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Percutaneously inserted central catheter - infants

A percutaneously inserted central catheter (PICC) is a long, very thin, soft flexible tube that is put into a small blood vessel and reaches deep into a larger blood vessel. This article addresses PICCs in babies.


A PICC is used when a baby needs IV (intravenous) fluids or medicines over a long period of time, or the nutrition or medication is not safe to give through a smaller vein. Regular IVs only last 1 to 3 days and need to be replaced. A PICC can stay in for 2 to 3 weeks or longer.

PICCs are often used in premature babies who cannot be fed because of bowel problems or who need IV medicines for a long time.


The health care provider will:

  • Give the baby pain medicine.
  • Clean the baby's skin with a germ-killing medicine (antiseptic).
  • Insert a needle into a small vein in the arm or leg.
  • Move the PICC through the needle into a larger (central) vein, putting its tip near (but not in) the heart.
  • Take an x-ray to confirm the PICC is in the correct position.
  • Remove the needle after the catheter is placed.


  • The health care team may have to try more than once to place the PICC. In some cases, the PICC cannot be properly positioned and a different therapy will be needed.
  • There is a small risk for infection. The longer the PICC is in place, the greater the risk.
  • Sometimes, the catheter may wear away the blood vessel wall. IV fluid or medicine can leak into nearby areas of the body.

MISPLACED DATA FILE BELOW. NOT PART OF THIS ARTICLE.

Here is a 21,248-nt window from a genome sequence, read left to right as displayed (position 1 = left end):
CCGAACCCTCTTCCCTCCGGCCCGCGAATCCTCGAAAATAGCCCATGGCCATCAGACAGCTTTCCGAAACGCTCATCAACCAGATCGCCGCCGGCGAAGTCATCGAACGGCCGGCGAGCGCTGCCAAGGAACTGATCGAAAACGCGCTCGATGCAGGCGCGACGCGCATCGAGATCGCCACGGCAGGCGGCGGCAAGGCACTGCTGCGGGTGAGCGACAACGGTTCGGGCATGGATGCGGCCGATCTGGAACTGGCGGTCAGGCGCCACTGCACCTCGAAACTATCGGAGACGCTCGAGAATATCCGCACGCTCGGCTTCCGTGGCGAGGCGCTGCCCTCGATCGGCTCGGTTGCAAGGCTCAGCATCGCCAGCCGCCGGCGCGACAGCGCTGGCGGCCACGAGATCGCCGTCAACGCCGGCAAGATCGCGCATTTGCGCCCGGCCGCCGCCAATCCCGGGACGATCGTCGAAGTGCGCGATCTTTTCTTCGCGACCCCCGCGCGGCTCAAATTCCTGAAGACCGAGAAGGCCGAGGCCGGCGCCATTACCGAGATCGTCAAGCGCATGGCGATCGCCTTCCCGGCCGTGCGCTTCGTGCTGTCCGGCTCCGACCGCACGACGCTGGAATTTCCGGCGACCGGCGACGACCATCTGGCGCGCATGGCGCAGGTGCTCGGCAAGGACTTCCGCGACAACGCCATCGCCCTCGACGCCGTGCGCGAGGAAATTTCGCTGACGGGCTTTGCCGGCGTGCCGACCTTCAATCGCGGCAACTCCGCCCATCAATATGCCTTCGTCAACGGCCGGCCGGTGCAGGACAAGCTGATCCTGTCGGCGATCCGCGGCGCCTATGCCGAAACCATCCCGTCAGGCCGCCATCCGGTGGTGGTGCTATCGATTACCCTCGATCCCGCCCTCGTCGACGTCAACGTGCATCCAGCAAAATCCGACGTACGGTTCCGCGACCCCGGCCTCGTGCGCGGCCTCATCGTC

• Very rarely, the PICC can wear away the wall of the heart. This can cause irregular heartbeat, serious bleeding, and poor heart function.
  • Very rarely, the catheter may break inside the blood vessel.

Alternative Names

PICC - infants; PQC - infants; Pic line - infants; Per-Q cath - infants


Center of Disease Control and Prevention website. Intravascular catheter-related infection (BSI) prevention guidelines. Updated April 12, 2024. Accessed June 19, 2024.

Edwards LR, Malone MP, Prodhan P, Schexnayder SM. Pediatric vascular access and centeses. In: Zimmerman JJ, Clark RSB, Fuhrman BP, et al, eds. Fuhrman and Zimmerman's Pediatric Critical Care. 6th ed. Philadelphia, PA: Elsevier; 2022:chap 14.

Huff KA, Denne SC. Parenteral nutrition for the high-risk neonate. In: Gleason CA, Sawyer T, eds. Avery's Diseases of the Newborn. 11th ed. Philadelphia, PA: Elsevier; 2024:chap 60.

Review Date 12/31/2023

Updated by: Mary J. Terrell, MD, IBCLC, Neonatologist, Cape Fear Valley Medical Center, Fayetteville, NC. Review provided by VeriMed Healthcare Network. Also reviewed by David C. Dugdale, MD, Medical Director, Brenda Conaway, Editorial Director, and the A.D.A.M. Editorial team.